OpenBSD's IPv6 mbufs remote kernel buffer overflow
Core Security Technologies - CoreLabs Advisory
Date Published: 2007-03-13
Last Update: 2007-03-13
Advisory ID: CORE-2007-0219
Bugtraq ID: 22901
CVE Name: CVE-2007-1365
Title: OpenBSD's IPv6 mbufs remote kernel buffer overflow
Class: Buffer Overflow
Remotely Exploitable: Yes
Locally Exploitable: No
- 2007-02-20: First notification sent by Core.
- 2007-02-20: Acknowledgement of first notification received from the OpenBSD team.
- 2007-02-21: Core sends draft advisory and proof of concept code that demonstrates remote kernel panic.
- 2007-02-26: OpenBSD team develops a fix and commits it to the HEAD branch of source tree.
- 2007-02-26: OpenBSD team communicates that the issue is specific to OpenBSD. OpenBSD no longer uses the term "vulnerability" when referring to bugs that lead to a remote denial of service attack, as opposed to bugs that lead to remote control of vulnerable systems to avoid oversimplifying ("pablumfication") the use of the term.
- 2007-02-26: Core email sent to OpenBSD team explaining that Core considers a remote denial of service a security issue and therefore does use the term "vulnerability" to refer to it and that although remote code execution could not be proved in this specific case, the possibility should not be discarded. Core requests details about the bug and if possible an analysis of why the OpenBSD team may or may not consider the bug exploitable for remote code execution.
- 2007-02-28: OpenBSD team indicates that the bug results in corruption of mbuf chains and that only IPv6 code uses that mbuf code, there is no user data in the mbuf header fields that become corrupted and it would be surprising to be able to run arbitrary code using a bug so deep in the mbuf code. The bug simply leads to corruption of the mbuf chain.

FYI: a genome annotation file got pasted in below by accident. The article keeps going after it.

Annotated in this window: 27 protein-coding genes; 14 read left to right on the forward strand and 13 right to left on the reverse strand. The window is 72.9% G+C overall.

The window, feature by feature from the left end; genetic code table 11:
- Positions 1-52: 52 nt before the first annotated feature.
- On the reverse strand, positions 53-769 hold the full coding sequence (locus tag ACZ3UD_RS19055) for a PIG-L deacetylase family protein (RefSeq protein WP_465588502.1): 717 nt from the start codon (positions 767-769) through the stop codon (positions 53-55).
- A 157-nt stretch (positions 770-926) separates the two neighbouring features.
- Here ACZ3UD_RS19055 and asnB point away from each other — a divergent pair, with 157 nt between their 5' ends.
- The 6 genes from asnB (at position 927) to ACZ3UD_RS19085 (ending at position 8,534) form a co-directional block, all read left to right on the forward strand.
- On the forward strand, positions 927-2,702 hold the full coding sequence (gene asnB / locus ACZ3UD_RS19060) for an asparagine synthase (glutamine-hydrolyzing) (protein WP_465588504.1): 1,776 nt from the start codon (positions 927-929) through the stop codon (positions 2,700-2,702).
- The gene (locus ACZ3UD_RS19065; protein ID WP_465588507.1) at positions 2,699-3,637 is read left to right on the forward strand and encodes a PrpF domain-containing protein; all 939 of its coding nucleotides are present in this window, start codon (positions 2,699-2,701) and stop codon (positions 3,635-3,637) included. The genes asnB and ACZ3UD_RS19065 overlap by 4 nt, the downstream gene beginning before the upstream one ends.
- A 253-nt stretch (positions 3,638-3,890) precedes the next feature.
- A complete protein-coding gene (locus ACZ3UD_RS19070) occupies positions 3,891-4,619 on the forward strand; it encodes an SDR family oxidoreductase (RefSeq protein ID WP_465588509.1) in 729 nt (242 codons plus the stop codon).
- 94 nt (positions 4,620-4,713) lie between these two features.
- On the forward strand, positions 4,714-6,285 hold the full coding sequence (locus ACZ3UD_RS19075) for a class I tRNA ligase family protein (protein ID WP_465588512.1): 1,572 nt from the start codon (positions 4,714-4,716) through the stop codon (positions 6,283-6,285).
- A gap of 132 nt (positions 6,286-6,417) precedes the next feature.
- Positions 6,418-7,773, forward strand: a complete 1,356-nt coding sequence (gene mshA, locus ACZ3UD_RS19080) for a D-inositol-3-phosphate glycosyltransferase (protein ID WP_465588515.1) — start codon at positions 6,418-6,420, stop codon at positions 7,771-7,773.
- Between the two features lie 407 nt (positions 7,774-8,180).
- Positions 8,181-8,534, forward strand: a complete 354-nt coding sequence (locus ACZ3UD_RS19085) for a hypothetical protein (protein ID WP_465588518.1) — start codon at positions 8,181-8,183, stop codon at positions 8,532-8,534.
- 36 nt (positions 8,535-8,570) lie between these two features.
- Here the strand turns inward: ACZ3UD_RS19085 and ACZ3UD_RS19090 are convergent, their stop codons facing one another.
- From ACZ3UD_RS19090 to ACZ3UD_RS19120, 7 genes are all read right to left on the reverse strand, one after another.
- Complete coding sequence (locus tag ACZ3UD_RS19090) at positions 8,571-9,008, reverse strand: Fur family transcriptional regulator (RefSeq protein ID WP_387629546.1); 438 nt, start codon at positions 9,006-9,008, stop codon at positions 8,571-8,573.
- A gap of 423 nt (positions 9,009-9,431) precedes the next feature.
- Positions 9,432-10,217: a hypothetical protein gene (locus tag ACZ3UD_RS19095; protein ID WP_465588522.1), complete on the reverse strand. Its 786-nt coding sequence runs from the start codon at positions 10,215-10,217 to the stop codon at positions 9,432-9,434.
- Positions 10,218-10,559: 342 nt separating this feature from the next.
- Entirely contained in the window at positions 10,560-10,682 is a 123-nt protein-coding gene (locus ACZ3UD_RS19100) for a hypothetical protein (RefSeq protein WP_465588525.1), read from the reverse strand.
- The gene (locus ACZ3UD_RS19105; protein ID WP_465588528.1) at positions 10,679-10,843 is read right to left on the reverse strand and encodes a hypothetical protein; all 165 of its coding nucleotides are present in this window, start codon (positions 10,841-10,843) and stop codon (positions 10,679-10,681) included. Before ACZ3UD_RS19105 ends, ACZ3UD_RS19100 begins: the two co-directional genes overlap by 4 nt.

- 2007-03-05: Core develops proof of concept code that demonstrates remote code execution in the kernel context by exploiting the mbuf overflow.
- 2007-03-05: OpenBSD team notified of PoC availability.
- 2007-03-07: OpenBSD team commits fix to OpenBSD 4.0 and 3.9 source tree branches and releases a "reliability fix" notice on the project's website.
- 2007-03-08: Core sends final draft advisory to OpenBSD requesting comments and official vendor fix/patch information.
- 2007-03-09: OpenBSD team changes notice on the project's website to "security fix" and indicates that Core's advisory should reflect the requirement of IPv6 connectivity for a successful attack from outside of the local network.
- 2007-03-12: Advisory updates with fix and workaround information and with IPv6 connectivity comments from OpenBSD team. The "vendors contacted" section of the advisory is adjusted to reflect more accurately the nature of the communications with the OpenBSD team regarding this issue.
- 2007-03-12: Workaround recommendations revisited. It is not yet conclusive that the "scrub in inet6" directive will prevent exploitation. It effectively stops the bug from triggering according to Core's tests but OpenBSD's source code inspection does not provide a clear understanding of why that happens. It could just be that the attack traffic is malformed in some other way that is not meaningful for exploiting the vulnerability (an error in the exploit code rather than an effective workaround?). The "scrub" workaround recommendation is removed from the advisory as precaution.
- 2007-03-13: Core releases this advisory.
Release Mode: FORCED RELEASE
The OpenBSD kernel contains a memory corruption vulnerability in the code that handles IPv6 packets. Exploitation of this vulnerability can result in:
1) Remote execution of arbitrary code at the kernel level on the vulnerable systems (complete system compromise), or;
2) Remote denial of service attacks against vulnerable systems (system crash due to a kernel panic)
The issue can be triggered by sending a specially crafted IPv6 fragmented packet.
OpenBSD systems using default installations are vulnerable because the default pre-compiled kernel binary (GENERIC) has IPv6 enabled and OpenBSD's firewall does not filter inbound IPv6 packets in its default configuration.